The Writing on the Wall: Terry Boullata

The Writing on the Wall is a series of interviews with Palestinians who live close to the Wall. Van Teeffelen asked three questions: How is your daily life influenced by the Wall and the checkpoints? What does freedom mean to you? What are your sources of energy? Toine van Teeffelen speaks with Terry Boullata, head of a private school in Abu Dis and an advocacy worker. “My neighborhood was turned overnight from a residential base into a military zone. Men, women, children - everybody was jumping over the wall at the low point near our house. You could always find children jumping amidst teargas and sound bombs. On a daily basis.” 

Photostory: Hebrew University to displace Palestinian families

On Sunday, November 21 at 7:15AM, bulldozers and armed security guards arrived at the home of Al-Helou family in Jerusalem to announce that their land will be confiscated for the expansion of the university dormitories. The Al-Helou family is among seven families whose houses are trapped among the university dormitory buildings. They have lived in this area, called Ard Al-Samar, since 1948 when they were forced out of the Jerusalem village of Lifta. The dormitory buildings have been closing in on the families, who are now confined in small pockets of land surrounded by the fences. Shirabe Yamada witnessed the destruction. 

The First Day of Ramadan

Today (October 15) I planned to go photograph a new discovery of the visual art of Al Quds (Jerusalem). The Coptic Church in the old city is filled with two rows of murals on all of its walls, executed in 1961 by a Palestinian artist who had experienced the Nakbe. A friend stopped me, saying go run now or else I’d would be stuck in the crush of people going to pray the noon prayer at Al Aqsa. Not only is it Friday, but it’s also the first day of Ramadan. And oh, she added, the place will also be full of Israeli soldiers and police — they will seem to number as many as the worshipers, she said. 


“The news from Palestine is so bad and the process of strangulation applied by Israel is so constant and murderous that one expects the worst. But I always find silent resistance, the natural tenacity of life, and the stubbornness of the Palestinians erasing my mental pictures of doom. Still yet, the disastrous applications of the Israelis take my breath away.” Samia Halaby, who was forced to leave Palestine in 1948. Her family emigrated to the United States where she became an artist and taught at American Universities, including the Yale School of Art. These days she is back in Palestine and writing about her experiences. 

"These are my guests, and this is my house", Priest stands up to the Wall

“No! These are my guests, and this is my house!” The admonition is delivered to Israeli soldiers attempting to stop a group of Palestinian women crossing the grounds of a monastery. The messenger is Father Claudio Ghilardi, a Passionist priest from Italy. His message is clear: at least as far as the monastery grounds are concerned, he will not permit the harassment of Palestinians by soldiers. The soldiers desist as long as Father Claudio is present. The Palestinians continue on their way, attempting to cross the monastery and reach Jerusalem on the other side. At least they were able to get this far, thanks to Father Claudio’s intervention.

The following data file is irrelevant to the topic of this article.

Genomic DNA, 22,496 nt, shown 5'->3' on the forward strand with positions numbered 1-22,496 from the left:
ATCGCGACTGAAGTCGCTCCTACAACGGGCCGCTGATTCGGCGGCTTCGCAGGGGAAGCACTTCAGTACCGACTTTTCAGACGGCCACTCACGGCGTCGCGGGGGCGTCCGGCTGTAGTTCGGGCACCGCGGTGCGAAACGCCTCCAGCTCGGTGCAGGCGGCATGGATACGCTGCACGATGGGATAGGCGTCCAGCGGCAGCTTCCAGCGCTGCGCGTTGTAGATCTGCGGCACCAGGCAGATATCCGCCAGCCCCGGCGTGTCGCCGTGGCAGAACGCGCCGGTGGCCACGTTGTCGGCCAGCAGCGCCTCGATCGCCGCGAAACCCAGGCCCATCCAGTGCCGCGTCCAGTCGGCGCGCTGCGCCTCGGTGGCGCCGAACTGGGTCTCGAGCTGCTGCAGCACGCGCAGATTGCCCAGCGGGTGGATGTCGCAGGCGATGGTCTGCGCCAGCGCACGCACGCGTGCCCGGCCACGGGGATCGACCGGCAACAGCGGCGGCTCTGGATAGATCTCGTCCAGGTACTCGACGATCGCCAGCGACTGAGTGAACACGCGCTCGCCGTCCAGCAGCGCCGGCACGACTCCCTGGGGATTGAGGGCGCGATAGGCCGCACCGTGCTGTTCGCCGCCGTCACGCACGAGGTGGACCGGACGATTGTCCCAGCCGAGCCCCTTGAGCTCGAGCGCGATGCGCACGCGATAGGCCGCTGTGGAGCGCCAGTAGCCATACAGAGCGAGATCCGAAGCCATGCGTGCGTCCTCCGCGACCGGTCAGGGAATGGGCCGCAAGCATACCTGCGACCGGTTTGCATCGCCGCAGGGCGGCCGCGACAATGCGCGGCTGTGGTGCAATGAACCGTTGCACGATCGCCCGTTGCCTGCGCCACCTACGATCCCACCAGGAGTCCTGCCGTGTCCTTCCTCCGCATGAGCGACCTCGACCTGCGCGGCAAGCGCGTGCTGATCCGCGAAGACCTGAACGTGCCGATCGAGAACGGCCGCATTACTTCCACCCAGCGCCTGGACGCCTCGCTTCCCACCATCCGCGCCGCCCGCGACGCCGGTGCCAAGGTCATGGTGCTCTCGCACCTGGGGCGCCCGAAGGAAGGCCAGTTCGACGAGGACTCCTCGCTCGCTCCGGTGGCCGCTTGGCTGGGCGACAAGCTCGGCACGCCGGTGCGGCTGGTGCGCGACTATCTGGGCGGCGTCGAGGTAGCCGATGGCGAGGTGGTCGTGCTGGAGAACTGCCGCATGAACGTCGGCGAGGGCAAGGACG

Genocide By Public Policy

Many words are taboo if used to describe Israel�s actions against Palestinians. One word in particular — genocide — sparks emotions that echo across Israel, Europe, and North America. The Merriam-Webster Dictionary defines genocide as “the deliberate and systematic destruction of a racial, political, or cultural group.” What is happening in the West Bank, East Jerusalem and the Gaza Strip today is dangerously close to genocide, close enough that photographs of terrified Palestinians in Rafah loading their meager belongings onto carts and fleeing their homes are all too reminiscent of another time, another place another people. These images should be setting off alarm bells in the hearts and minds of Israelis. 

The Hillel Cafe Bombing

It is now 11:59 PM, half an hour after the suicide bombing at Hillel Cafe. Just the night before, my wife and I and two of our friends were sitting at the Cafe until around 11:40 PM. The place was packed. I can now hear the sirens of the ambulances racing through the streets of Jerusalem. I cannot get the images out of my head; images of severed arms, decapitated heads, people with nails and pieces or iron stuck in their bodies, broken tables, the cake and sandwich bar shattered into thousands of pieces. Yitzhak Frankenthal writes from Jerusalem 

War in a very small place

We sit in a Jerusalem hotel on Friday night — the third night of the war — watching what looks like the beginning of Operation Shock and Awe, or some variation of it, in Baghdad, wondering how our former colleagues on the Iraq Peace Team are faring under this massive bombardment, wondering how frightened they must be, wondering how we would be responding ourselves if we were there. We are not there, but we have another war to report on, another civilian population under attack and siege. We went to Jenin in Palestine on Thursday. Bill and Kathy Christison report on what they are finding on their tour around Palestine. 

Snow-covered Rubble

The snow will soon melt and the destroyed homes, bullet riddled walls, tank-rippled roads will re-appear, only to jog the collective memories of those Palestinians that remain the victims of this thirty-six year man- made tragedy called Israeli occupation.